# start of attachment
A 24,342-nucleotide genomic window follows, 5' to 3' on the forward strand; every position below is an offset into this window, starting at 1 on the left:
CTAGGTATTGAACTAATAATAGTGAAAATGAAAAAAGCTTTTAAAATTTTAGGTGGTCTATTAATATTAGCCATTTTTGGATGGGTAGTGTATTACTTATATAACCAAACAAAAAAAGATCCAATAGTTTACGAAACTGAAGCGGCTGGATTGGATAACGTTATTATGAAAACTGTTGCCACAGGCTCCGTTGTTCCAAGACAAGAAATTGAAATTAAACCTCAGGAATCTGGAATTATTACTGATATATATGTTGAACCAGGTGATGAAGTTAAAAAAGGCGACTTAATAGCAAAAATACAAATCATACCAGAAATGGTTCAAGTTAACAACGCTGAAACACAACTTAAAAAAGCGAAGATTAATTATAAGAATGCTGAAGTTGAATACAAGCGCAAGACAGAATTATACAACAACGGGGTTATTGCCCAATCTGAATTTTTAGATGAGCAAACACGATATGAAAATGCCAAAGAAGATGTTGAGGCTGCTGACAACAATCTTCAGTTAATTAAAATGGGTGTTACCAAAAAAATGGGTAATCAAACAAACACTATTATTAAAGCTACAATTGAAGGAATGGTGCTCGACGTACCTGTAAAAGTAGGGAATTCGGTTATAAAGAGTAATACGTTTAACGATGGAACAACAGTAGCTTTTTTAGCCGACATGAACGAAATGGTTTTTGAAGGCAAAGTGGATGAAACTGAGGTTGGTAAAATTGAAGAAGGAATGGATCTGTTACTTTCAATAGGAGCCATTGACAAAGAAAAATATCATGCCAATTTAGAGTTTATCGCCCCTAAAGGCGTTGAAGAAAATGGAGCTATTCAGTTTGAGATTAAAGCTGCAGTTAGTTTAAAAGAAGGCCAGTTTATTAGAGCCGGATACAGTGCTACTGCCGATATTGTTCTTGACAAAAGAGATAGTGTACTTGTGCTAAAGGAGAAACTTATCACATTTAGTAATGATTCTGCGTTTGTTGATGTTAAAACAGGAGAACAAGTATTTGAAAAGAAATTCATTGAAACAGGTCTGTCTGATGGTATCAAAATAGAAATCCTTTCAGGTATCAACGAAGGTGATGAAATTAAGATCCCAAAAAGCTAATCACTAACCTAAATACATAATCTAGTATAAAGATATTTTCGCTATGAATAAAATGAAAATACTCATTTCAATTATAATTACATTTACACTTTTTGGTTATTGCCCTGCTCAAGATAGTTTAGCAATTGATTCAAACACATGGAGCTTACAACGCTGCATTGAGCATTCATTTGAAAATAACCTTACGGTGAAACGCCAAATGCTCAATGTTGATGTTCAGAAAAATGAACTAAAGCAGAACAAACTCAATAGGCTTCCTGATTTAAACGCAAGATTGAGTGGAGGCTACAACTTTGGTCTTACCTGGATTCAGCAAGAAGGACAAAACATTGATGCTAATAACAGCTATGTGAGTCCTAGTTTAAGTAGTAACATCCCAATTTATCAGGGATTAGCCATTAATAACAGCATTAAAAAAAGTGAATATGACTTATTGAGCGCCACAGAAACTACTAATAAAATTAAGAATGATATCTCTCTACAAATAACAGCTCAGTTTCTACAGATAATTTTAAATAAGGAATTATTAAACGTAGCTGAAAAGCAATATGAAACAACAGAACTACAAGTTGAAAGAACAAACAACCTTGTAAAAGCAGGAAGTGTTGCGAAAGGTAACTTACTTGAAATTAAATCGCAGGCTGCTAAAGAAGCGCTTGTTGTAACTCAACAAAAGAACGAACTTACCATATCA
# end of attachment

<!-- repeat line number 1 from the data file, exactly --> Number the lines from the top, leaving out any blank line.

A 24,342-nucleotide genomic window follows, 5' to 3' on the forward strand; every position below is an offset into this window, starting at 1 on the left: